typewriterOkay, my plan for today was to post a link to a video of a hillbilly dancing with a raccoon, but I recently got a link to here from Carnival of Words, and that kind of cornball antics won’t play with the new folks I expect to visit the blog and class up the joint (not that there is anything wrong with the people already reading it – love you guys).

So, on to a serious literary topic.  There is plenty of advice for the aspiring writer out there – N.E. White has been going through a bunch of them from the good folks at Pixar, for example.  A lot of these rules focus on the getting out there and getting the wordcount up, fighting writer’s block, fighting through feelings of crippling inadequacy common to all writers, etc.  Heck, that’s pretty much NaNoWriMo in a nutshell.  Much of this advice is useful, I’m sure, to all those single-minded, driven, hard-headed writers out there who can focus like a laser on a given topic, and maybe just have trouble keeping up momentum on that project.

But what about the likes of me?  In computer science, there is a term “thrashing”, that basically describes what happens when multiple users or programs are competing for the same resource (virtual memory, say), and the computer spends more time allocating resources and switching back and forth than it does actually doing any of the things it was allocating resources for.  That tends to be my problem.  I don’t have trouble writing per se, it’s just that I generally have so many varying works in progress and beta reads and so on that I can find myself switching back and forth between projects, writing a few hundred words here and a few hundred words there.  It is progress of a sort, but not the kind that would amaze an onlooker.

Alas, I suspect that my tendency toward thrashing is related to my inability to write a decent outline of a plot until I’ve already finished a first draft; just a personal flaw I can’t do much about.  But if anyone has any great advice on ignoring all but one writing project, let me know.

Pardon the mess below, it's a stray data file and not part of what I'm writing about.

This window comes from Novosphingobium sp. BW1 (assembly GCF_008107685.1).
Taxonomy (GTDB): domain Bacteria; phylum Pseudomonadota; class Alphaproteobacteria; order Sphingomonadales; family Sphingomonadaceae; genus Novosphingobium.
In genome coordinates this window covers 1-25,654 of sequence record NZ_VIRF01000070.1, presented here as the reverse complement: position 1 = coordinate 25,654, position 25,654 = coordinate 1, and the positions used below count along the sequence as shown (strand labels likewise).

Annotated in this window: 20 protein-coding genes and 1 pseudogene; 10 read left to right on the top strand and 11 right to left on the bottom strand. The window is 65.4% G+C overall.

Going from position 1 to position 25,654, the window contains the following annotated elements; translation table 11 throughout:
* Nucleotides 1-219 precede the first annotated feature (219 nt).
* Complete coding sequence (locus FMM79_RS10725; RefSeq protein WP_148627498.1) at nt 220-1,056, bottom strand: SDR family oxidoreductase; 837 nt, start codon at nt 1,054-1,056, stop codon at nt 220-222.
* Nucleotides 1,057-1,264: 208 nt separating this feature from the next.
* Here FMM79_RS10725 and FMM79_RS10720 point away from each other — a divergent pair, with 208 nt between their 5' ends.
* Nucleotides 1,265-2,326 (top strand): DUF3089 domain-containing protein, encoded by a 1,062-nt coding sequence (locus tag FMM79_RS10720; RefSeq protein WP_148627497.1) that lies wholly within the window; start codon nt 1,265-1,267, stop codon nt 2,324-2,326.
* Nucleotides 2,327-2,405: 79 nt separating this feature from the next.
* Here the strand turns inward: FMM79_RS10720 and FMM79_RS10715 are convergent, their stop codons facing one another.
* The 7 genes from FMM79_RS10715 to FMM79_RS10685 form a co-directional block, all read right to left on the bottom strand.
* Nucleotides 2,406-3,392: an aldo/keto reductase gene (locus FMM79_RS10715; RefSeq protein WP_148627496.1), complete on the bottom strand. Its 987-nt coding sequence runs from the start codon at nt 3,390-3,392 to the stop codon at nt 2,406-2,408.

Of course, I also do find other ways to procrastinate.

~ by smwilliams on August 1, 2013.

6 Responses to “Thrashing”

  1. What is it with that hillybilly? I see him everywhere now.

    Anyway, would it help if you had an audience in mind? Say, you could write/finish one of your stories for your mother’s birthday, or maybe another that your sister might like? Or, even, one for me?

    • I think having a specific reader in mind can help motivate one’s writing, but of course when it comes to thrashing that only works if I assume the specific reader would only like one of the many wonderful stories I have in mind. Instead, I get to wondering whether they might like the lasers and petticoats story more than the Lovecraftian story, or whether they’d really prefer the story about the two-fisted surveyor.

  2. Agggh, I have that same thrashing problem – for my life and my work! I didn’t know it had a name. We live in a world with too much information and too many choices and not enough attention span.

    PS Now that I have watched that Hillbilly video multiple times, I dread to find out what Youtube is going to “recommend” to me next in their next email update.

    • I have that problem at work, too, but I don’t let it bother me as much. Of course, there it is someone else’s fault for giving me too many things for me to allocate precious resources to. With writing I can’t blame anyone else.

      You really can’t go wrong with hillbilly videos, as a general rule. Or the whole dancing raccoon genre, for that matter.

  3. “Thrashing” is one of my favorite computer science terms. I agree it is a good model for the human brain getting stuck between choices.

    • Ironically, I sometimes think I trash a bit more than I would otherwise because my laptop is doing likewise, which inspires me to find something else to do while I wait for it to sort itself out.

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